I am currently in my fourth year of interior design at my high school. I am apply to study architecture at the University of Florida. Because I already have work related to this field, I was wondering if UF accepts portfolios for undergrad applications to their architecture program and what the process for that is.
Hi, my dad's an architect so I asked him for you. First of all, he suggested that if you want to be an architect you probably don't want to do a 4+2 program meaning you go to Pre-professional BA in architecture and then 2 additional years in MArch program and then 3+ years of interning before you can sit and take your NCARBs licensing exam (9 years minimum). He strongly suggested you apply to a more rigorous 5-year Professional BArch program and save a year and start taking studio design right away and architectural classes rather than taking a bunch of prerequisites like World Lit, English, Calc, Physics, Science, Language classes that makeup 1/2 of the 1st 2 years at Clemson. That's not a very productive use of your time especially if you already are a good student and have taken say, AP Lang, AP Lit, AP Calc, AP Physics, and AP some language already.
He suggested you take a look at this link and think about going to a top 10 BArch school. He got waitlisted at #1 Cornell but went to #5 Syracuse which is not very different in terms of rigor and coursework. Most of the top 10 BArch school track each other and have the same sort of visiting professors and pretty much stay within a place or two of their rank over the past 20 years.
Once you get to point of applying you most likely will not be presenting your physical portfolio in person so they will want to see your drawings, sketches, paintings, sculpture scanned in high-resolution pdf format. Sometimes they are very specific about what to submit so they will say 10 original pieces of art, no architecture, or something like that. Sometimes is better not to submit floorplans and elevations because that will give them a lot to rip to shreds. My dad dragged a bunch of architectural drawings to Ithaca and Syracuse but in hindsight, he said it was really garbage compared to what he learned in architecture school and wouldn't recommend it to anyone. It's sometimes better for them to see "raw" potential in your artwork and drawing ability versus your idea of what architecture is supposed to look like.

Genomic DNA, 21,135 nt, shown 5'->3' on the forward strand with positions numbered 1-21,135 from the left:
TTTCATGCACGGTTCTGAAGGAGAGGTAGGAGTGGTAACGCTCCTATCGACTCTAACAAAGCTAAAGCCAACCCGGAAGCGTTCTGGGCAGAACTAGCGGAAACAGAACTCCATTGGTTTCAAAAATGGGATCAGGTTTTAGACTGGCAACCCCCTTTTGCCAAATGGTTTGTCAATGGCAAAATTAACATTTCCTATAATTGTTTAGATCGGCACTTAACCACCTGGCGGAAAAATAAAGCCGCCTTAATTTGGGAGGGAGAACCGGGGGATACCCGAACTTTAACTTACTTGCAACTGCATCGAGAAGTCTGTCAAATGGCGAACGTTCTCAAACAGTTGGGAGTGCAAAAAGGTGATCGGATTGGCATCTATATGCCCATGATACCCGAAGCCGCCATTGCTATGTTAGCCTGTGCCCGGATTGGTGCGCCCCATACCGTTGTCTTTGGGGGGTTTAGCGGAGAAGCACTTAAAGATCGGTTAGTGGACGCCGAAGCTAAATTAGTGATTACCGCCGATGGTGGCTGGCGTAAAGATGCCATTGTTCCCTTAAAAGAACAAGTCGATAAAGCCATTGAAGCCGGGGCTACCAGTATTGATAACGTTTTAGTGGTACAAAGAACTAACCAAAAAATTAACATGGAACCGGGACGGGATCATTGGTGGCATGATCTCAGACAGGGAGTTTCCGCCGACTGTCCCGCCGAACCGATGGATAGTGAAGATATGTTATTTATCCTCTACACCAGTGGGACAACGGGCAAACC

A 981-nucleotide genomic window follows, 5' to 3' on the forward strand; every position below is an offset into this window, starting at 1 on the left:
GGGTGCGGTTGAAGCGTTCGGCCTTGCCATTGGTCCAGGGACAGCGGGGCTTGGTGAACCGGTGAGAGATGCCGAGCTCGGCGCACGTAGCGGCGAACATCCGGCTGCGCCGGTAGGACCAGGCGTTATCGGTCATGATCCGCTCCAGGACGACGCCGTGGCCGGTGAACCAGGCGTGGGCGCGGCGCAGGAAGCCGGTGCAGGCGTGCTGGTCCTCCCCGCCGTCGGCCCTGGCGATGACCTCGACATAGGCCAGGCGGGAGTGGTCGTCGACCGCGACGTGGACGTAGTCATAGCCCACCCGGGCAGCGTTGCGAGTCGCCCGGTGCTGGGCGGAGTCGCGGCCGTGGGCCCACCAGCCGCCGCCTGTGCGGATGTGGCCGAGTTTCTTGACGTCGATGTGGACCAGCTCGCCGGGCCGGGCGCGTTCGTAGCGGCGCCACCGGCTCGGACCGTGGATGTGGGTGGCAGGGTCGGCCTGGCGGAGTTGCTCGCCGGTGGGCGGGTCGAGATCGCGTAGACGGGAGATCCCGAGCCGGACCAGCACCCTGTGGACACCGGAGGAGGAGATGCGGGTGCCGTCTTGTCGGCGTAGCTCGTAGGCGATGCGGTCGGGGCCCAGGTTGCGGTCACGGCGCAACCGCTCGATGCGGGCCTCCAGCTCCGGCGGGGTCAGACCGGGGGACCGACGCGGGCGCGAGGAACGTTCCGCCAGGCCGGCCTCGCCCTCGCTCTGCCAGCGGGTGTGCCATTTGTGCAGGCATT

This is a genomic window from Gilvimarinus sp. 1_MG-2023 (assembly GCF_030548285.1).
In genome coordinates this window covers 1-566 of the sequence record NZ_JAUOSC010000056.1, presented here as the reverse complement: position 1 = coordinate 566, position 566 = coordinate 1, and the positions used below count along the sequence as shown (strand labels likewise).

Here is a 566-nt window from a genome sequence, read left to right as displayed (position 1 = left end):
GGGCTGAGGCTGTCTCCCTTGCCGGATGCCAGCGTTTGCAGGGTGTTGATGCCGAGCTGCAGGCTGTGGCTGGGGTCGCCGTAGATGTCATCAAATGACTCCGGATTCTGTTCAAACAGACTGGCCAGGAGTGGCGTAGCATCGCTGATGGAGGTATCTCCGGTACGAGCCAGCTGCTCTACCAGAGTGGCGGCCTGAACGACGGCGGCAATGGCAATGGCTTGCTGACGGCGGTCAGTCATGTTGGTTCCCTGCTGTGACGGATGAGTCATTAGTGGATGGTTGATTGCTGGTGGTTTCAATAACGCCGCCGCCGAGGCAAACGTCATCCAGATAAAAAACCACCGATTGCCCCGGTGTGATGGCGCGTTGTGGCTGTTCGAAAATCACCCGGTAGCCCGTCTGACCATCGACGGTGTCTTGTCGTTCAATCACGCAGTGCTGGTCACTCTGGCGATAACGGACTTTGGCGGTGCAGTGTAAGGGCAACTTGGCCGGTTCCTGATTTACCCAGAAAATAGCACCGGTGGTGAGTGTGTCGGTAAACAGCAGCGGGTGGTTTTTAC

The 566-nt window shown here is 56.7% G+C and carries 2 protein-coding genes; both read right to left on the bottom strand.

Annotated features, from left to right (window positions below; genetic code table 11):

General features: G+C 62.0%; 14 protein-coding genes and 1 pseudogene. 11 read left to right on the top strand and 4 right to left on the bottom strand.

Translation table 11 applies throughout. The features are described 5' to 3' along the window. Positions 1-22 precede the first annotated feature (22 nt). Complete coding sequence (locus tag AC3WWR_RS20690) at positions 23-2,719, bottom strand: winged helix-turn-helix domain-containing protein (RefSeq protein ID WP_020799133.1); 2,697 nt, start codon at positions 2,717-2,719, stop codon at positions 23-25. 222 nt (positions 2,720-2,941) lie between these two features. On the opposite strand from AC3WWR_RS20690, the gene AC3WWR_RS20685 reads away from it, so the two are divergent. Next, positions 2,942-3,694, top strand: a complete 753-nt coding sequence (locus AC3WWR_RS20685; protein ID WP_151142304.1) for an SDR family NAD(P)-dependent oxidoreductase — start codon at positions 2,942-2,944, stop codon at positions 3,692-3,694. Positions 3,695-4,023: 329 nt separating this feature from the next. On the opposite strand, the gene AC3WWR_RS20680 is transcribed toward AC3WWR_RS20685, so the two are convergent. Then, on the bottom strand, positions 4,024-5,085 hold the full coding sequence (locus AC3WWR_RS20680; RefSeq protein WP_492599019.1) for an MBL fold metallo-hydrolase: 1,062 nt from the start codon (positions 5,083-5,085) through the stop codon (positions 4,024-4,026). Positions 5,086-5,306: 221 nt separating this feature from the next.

Anyway, think about it because architecture school is extremely difficult no matter where you go to school and you want to go somewhere that has some clout and an excellent reputation so you can get a job immediately while you intern for your NCARBs.
Good luck with your college admissions process.
I noticed you've repeated this question for several schools. I suggest you visit each school's website for current and valid information about submitting a portfolio. If you're still not satisfied, you can reach out to the admissions officer of your region and get better clarification.
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